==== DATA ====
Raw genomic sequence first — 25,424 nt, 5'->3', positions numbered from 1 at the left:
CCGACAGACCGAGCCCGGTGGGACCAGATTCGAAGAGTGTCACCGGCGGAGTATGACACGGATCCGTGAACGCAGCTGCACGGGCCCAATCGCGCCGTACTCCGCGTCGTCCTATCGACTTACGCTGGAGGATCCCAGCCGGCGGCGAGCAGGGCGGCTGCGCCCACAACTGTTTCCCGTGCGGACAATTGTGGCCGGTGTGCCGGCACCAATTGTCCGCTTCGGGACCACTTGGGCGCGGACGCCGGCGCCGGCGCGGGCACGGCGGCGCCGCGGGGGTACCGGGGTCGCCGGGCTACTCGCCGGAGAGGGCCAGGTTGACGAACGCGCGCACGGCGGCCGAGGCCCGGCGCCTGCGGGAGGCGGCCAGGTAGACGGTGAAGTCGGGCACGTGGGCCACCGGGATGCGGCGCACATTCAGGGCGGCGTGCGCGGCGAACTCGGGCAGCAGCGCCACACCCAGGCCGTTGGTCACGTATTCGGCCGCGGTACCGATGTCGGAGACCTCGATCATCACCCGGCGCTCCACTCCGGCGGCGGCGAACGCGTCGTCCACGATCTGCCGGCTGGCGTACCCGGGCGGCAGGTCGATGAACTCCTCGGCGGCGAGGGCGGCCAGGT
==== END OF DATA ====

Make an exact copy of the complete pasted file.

Raw genomic sequence first — 25,424 nt, 5'->3', positions numbered from 1 at the left:
CCGACAGACCGAGCCCGGTGGGACCAGATTCGAAGAGTGTCACCGGCGGAGTATGACACGGATCCGTGAACGCAGCTGCACGGGCCCAATCGCGCCGTACTCCGCGTCGTCCTATCGACTTACGCTGGAGGATCCCAGCCGGCGGCGAGCAGGGCGGCTGCGCCCACAACTGTTTCCCGTGCGGACAATTGTGGCCGGTGTGCCGGCACCAATTGTCCGCTTCGGGACCACTTGGGCGCGGACGCCGGCGCCGGCGCGGGCACGGCGGCGCCGCGGGGGTACCGGGGTCGCCGGGCTACTCGCCGGAGAGGGCCAGGTTGACGAACGCGCGCACGGCGGCCGAGGCCCGGCGCCTGCGGGAGGCGGCCAGGTAGACGGTGAAGTCGGGCACGTGGGCCACCGGGATGCGGCGCACATTCAGGGCGGCGTGCGCGGCGAACTCGGGCAGCAGCGCCACACCCAGGCCGTTGGTCACGTATTCGGCCGCGGTACCGATGTCGGAGACCTCGATCATCACCCGGCGCTCCACTCCGGCGGCGGCGAACGCGTCGTCCACGATCTGCCGGCTGGCGTACCCGGGCGGCAGGTCGATGAACTCCTCGGCGGCGAGGGCGGCCAGGT